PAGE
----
PassMark rating: 1128.8

      You can comparew these directly to XP SP3:

      XP RTM
      PassMark rating: 1001.4
      XP SP2
      PassMark rating: 891
      XP SP3
      PassMark rating: 990.8

      I'll put together a post later comparing the differences ...
      Adrian Kingsley-Hughes
      • Fantastique!

        D T Schmitz
  • Actually.....

    .... the cynics amongst us expect XPSP3 to produce a performance *downgrade* - Vista needs all the help it can get.

    • You took the words right outta my mouth...

      ...er, off of my keyboard. I half expected the same thing. But Microsloth did themselves one better. They can still "claim" a performance gain, but they never claimed how much. Even still, the lack of a performance gain isn't enough to get me to downgrade to Vista.
      • Playing with words....

        ... is an MS speciality. I suppose that a decrease in performance could be classed as a "performance gain", it is just a [i]negative[/i] performance gain....

  • Windows XP- What's that?

    I stopped using XP a year ago. In any case, as you said, Windows service packs have never been intended as a performance enhancement. They are cumulative bug fixes and sometimes functionality upgrades. MS knew businesses would hold onto XP for years to come and therefore needed to get XP inline with Server 2008. Thus, XP SP3. I'm sure MS would rather everyone upgrade to Vista, but they know that will not happen.
    • agreed but....

      agree with everything you said, most of the comments before yours. however, just remember that as people upgrade to newer machines (hardware does get replaced at some point) Vista adoption will increase even more/.
      • maybe but...

        When I upgraded the hardware, it came with Mac OS-X, not Vista. I then bought a full retaill FPP XP Pro package and license. It installed to Boot Camp where I run it as host or a Fusion guest. That's what I am using right now. Works great for me!

        I won't buy a Vista anything.

        Thanks but you guys can keep it.

        • upgrading to sp3?

          But will you be upgrading your xp to sp3?
          After all, that's what this blog is about!
  • RE: XP SP3 performance gains - Nothing to write home about

    DAH !!! MS has to force Vista on new customers by blackmailing the OEM to install it. XP has been the thorn in their sales because it is so good. Make it better, I don't think so. Vista will never close the performance gap, IF XP is faster . . .
  • RE: XP SP3 performance gains - Nothing to write home about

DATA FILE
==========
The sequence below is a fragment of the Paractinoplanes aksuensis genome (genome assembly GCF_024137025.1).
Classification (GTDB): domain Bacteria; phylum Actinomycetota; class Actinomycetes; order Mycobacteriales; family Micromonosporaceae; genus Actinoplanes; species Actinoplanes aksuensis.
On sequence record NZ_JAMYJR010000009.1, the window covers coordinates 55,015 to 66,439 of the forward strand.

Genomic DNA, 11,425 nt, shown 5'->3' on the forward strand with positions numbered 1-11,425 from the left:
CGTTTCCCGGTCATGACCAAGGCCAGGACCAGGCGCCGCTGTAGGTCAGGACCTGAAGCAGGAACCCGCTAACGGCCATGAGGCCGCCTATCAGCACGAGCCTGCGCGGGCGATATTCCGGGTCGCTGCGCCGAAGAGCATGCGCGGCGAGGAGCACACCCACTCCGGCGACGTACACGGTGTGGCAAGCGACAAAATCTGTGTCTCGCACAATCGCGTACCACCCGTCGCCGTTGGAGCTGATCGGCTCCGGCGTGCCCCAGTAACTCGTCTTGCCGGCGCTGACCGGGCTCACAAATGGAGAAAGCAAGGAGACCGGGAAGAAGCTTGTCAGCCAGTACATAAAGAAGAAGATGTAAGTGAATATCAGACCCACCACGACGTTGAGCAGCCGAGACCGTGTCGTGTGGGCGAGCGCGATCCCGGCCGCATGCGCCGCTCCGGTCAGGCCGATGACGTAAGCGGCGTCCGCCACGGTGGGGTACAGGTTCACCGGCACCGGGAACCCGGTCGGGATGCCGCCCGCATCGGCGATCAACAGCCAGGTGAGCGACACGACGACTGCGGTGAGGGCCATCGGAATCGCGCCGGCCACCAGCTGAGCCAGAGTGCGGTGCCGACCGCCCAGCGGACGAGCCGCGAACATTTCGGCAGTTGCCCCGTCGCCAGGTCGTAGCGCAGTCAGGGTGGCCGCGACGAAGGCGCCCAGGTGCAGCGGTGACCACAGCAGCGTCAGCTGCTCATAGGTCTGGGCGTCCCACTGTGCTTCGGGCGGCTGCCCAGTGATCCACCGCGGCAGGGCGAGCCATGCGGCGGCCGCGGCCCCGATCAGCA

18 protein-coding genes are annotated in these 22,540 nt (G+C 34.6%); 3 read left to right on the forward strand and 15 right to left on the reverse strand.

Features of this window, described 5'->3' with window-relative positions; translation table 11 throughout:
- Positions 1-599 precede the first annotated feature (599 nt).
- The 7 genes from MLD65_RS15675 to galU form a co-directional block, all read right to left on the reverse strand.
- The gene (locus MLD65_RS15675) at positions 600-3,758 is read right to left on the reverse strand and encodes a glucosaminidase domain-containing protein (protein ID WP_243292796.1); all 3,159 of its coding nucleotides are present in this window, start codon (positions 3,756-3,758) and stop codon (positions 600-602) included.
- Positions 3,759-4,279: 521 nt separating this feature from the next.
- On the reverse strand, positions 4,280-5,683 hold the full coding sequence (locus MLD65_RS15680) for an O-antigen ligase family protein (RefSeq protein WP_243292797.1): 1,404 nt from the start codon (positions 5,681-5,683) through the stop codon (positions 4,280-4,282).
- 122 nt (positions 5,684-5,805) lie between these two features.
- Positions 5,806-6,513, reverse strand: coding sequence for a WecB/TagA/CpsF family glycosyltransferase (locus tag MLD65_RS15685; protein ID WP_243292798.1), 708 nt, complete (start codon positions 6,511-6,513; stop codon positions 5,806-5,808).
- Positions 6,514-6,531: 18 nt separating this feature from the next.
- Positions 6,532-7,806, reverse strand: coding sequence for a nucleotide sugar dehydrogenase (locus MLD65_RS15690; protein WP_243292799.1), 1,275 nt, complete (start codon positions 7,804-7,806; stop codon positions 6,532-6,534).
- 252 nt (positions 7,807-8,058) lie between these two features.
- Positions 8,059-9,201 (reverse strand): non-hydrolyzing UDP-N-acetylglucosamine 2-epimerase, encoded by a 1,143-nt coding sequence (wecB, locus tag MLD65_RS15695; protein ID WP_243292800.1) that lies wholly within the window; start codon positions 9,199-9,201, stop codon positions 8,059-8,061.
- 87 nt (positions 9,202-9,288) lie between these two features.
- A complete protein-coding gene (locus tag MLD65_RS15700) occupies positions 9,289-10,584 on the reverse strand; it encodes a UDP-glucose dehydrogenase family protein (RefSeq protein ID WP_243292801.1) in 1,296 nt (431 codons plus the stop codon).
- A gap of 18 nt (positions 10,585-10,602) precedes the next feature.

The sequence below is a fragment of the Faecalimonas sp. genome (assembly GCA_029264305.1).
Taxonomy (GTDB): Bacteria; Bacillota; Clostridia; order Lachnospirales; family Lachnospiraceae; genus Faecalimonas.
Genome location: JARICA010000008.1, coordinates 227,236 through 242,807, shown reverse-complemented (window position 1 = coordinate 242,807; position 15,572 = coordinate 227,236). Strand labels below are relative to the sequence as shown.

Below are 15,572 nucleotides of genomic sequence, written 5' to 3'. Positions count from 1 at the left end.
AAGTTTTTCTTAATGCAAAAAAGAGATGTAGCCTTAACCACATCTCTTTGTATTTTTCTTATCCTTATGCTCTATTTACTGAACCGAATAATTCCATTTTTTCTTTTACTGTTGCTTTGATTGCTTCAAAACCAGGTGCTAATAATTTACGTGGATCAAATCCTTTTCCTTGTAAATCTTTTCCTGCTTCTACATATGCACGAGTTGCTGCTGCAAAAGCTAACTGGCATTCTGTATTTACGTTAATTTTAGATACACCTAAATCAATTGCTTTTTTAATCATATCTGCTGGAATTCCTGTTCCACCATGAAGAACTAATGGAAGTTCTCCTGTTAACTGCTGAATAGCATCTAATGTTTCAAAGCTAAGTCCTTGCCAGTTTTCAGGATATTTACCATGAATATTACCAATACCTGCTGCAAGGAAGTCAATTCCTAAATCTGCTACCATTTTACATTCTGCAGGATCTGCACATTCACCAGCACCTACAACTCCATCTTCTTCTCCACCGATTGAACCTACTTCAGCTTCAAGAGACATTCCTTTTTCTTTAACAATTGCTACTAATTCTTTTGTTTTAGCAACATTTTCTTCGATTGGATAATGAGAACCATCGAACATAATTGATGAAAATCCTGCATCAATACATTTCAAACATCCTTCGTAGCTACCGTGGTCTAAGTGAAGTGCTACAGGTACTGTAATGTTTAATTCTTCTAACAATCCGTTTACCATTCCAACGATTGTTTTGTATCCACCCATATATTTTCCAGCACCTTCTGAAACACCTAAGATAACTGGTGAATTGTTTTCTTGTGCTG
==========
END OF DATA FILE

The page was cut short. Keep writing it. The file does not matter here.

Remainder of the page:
Was speed an issue? Sorry, I might have missed that.

    My gripes with all Windows platforms are here:
    a) accumulation of "gunk" over time make a clean install necessary every 1/2 year
    b) security (fixable, but only with external software, should really be part of the system)
    c) licence bound to a physical machine, not a person / account

    Speed was not my problem, really. (other than IE, but then there is firefox). None of those are addressed by SP3, right?

    Disclaimer: I am a power user, not developer or IT guy. It just want the thing to work
  • XP RTM???

    Where are you getting a "Released to Manufacturing" version of XP that doen't include SP2? Is the RTM you're using the original XP release sans any SP?
    • XP RTM - Performance

      Good question, and btw, is it just me, or does it look like the RTM scores better on most of the benchmarks?

      Maybe we should all go back to SP1 or SP0 for better performance!
      • Hang on

        Most of these service packs are security related so yer get bit more speed and weaken security,just what everyone wants.
      • It's not just you...

        I replied to the original post asking the same thing :)
      • XP Pro SP/1

        Has performed flawlessly for the past year, since I pulled the internet connection plug. If I need anything from the internet, I simply download it on a Linux machine and transfer it to XP.

        Before that, it was "reactivate", call Microsoft India and grovel to them to get my system activated, time after time, sometimes for no reason at all, other times because I changed a hard drive, video card, or some other hardware, or, as Microsoft's man in India put it, installed "strange" software.

        Unless Microsoft does a complete flip-flop on their EULA's and business practices (and believe you me, I aint holding my breath), XP will be the last Microsoft malware I will ever own...oooops! license, nobody "OWNS" anything that has their malware on it.
        Ole Man
        • I agree and took the same pledge 4 years ago

          XP was the last MS OS I bought, or will likely ever buy.
          I bought a laptop with Vista on it, scrubbed it and put Ubuntu on it instead, I just don't need MS any longer. For my needs Ubuntu has all my basis covered, and my back side is covered as well.
        • You could compromise...

          ...try deactivating the Windows Update features built into XP.

          By modifying via <gpedit.msc> you will be able to disable MSU as well as its availability from the Control Panel and taskbar.

          That way you will not be tied down by the MSU feature nor be hindered by seemingly endless update notifications.

          It is, as i have already alluded to, a compromise - not a complete solution. Though the solution has worked a treat on my PC for over a year (and i still get to surf the Net).

          Give it a try, what's the most you stand to lose ... except a perfectly working system partition.

          • No compromise with evil

            Compromise with Microsoft is a sorta like being a little bit pregnant....... aint no such thing.

            Either you are or you aint. You try to compromise and you wake up with a knife in your back.

            Thanks for the suggestion, though. I tried that, and much much more. The unsurmountable problem is, activation, WGA, and DRM, while the nasty little secret forced updates are just the straw that broke the camel's back.
            Ole Man